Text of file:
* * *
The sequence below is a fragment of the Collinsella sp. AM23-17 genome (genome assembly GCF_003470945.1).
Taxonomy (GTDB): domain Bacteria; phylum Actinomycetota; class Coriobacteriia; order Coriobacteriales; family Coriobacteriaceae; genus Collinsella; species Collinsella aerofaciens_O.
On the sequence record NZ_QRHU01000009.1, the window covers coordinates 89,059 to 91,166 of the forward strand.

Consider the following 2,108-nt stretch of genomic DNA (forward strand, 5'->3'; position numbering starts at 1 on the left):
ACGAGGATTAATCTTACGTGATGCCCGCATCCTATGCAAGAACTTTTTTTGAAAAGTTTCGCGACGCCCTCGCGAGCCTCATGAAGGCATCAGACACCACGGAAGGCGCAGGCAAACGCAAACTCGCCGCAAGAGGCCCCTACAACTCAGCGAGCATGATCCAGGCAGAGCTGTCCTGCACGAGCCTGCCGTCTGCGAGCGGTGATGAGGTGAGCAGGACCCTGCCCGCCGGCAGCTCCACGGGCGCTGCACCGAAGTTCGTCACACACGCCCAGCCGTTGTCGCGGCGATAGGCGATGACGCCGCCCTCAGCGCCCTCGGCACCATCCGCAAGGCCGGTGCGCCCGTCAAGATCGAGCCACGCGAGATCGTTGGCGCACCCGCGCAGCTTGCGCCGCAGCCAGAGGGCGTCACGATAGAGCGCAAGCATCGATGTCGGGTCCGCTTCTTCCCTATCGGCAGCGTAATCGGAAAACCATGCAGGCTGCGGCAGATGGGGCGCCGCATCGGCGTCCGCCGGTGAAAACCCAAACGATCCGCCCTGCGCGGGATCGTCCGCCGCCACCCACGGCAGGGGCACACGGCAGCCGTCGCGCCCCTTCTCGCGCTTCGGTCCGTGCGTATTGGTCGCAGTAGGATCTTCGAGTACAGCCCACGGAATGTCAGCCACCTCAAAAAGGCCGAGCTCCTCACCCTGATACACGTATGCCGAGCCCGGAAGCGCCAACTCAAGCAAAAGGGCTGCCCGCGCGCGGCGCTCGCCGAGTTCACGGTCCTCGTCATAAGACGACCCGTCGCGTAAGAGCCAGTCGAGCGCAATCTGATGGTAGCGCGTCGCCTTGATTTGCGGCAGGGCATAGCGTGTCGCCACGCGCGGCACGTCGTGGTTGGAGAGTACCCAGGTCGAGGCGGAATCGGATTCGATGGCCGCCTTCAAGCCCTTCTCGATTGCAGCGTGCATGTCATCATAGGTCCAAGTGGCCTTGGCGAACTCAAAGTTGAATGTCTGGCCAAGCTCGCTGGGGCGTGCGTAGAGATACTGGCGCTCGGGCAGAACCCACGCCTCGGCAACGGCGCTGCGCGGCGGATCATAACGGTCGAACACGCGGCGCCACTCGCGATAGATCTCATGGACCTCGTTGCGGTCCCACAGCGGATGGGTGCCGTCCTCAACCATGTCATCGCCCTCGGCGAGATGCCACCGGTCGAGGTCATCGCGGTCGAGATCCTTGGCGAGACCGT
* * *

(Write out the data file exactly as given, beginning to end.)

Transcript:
The sequence below is a fragment of the Collinsella sp. AM23-17 genome (genome assembly GCF_003470945.1).
Taxonomy (GTDB): domain Bacteria; phylum Actinomycetota; class Coriobacteriia; order Coriobacteriales; family Coriobacteriaceae; genus Collinsella; species Collinsella aerofaciens_O.
On the sequence record NZ_QRHU01000009.1, the window covers coordinates 89,059 to 91,166 of the forward strand.

Consider the following 2,108-nt stretch of genomic DNA (forward strand, 5'->3'; position numbering starts at 1 on the left):
ACGAGGATTAATCTTACGTGATGCCCGCATCCTATGCAAGAACTTTTTTTGAAAAGTTTCGCGACGCCCTCGCGAGCCTCATGAAGGCATCAGACACCACGGAAGGCGCAGGCAAACGCAAACTCGCCGCAAGAGGCCCCTACAACTCAGCGAGCATGATCCAGGCAGAGCTGTCCTGCACGAGCCTGCCGTCTGCGAGCGGTGATGAGGTGAGCAGGACCCTGCCCGCCGGCAGCTCCACGGGCGCTGCACCGAAGTTCGTCACACACGCCCAGCCGTTGTCGCGGCGATAGGCGATGACGCCGCCCTCAGCGCCCTCGGCACCATCCGCAAGGCCGGTGCGCCCGTCAAGATCGAGCCACGCGAGATCGTTGGCGCACCCGCGCAGCTTGCGCCGCAGCCAGAGGGCGTCACGATAGAGCGCAAGCATCGATGTCGGGTCCGCTTCTTCCCTATCGGCAGCGTAATCGGAAAACCATGCAGGCTGCGGCAGATGGGGCGCCGCATCGGCGTCCGCCGGTGAAAACCCAAACGATCCGCCCTGCGCGGGATCGTCCGCCGCCACCCACGGCAGGGGCACACGGCAGCCGTCGCGCCCCTTCTCGCGCTTCGGTCCGTGCGTATTGGTCGCAGTAGGATCTTCGAGTACAGCCCACGGAATGTCAGCCACCTCAAAAAGGCCGAGCTCCTCACCCTGATACACGTATGCCGAGCCCGGAAGCGCCAACTCAAGCAAAAGGGCTGCCCGCGCGCGGCGCTCGCCGAGTTCACGGTCCTCGTCATAAGACGACCCGTCGCGTAAGAGCCAGTCGAGCGCAATCTGATGGTAGCGCGTCGCCTTGATTTGCGGCAGGGCATAGCGTGTCGCCACGCGCGGCACGTCGTGGTTGGAGAGTACCCAGGTCGAGGCGGAATCGGATTCGATGGCCGCCTTCAAGCCCTTCTCGATTGCAGCGTGCATGTCATCATAGGTCCAAGTGGCCTTGGCGAACTCAAAGTTGAATGTCTGGCCAAGCTCGCTGGGGCGTGCGTAGAGATACTGGCGCTCGGGCAGAACCCACGCCTCGGCAACGGCGCTGCGCGGCGGATCATAACGGTCGAACACGCGGCGCCACTCGCGATAGATCTCATGGACCTCGTTGCGGTCCCACAGCGGATGGGTGCCGTCCTCAACCATGTCATCGCCCTCGGCGAGATGCCACCGGTCGAGGTCATCGCGGTCGAGATCCTTGGCGAGACCGT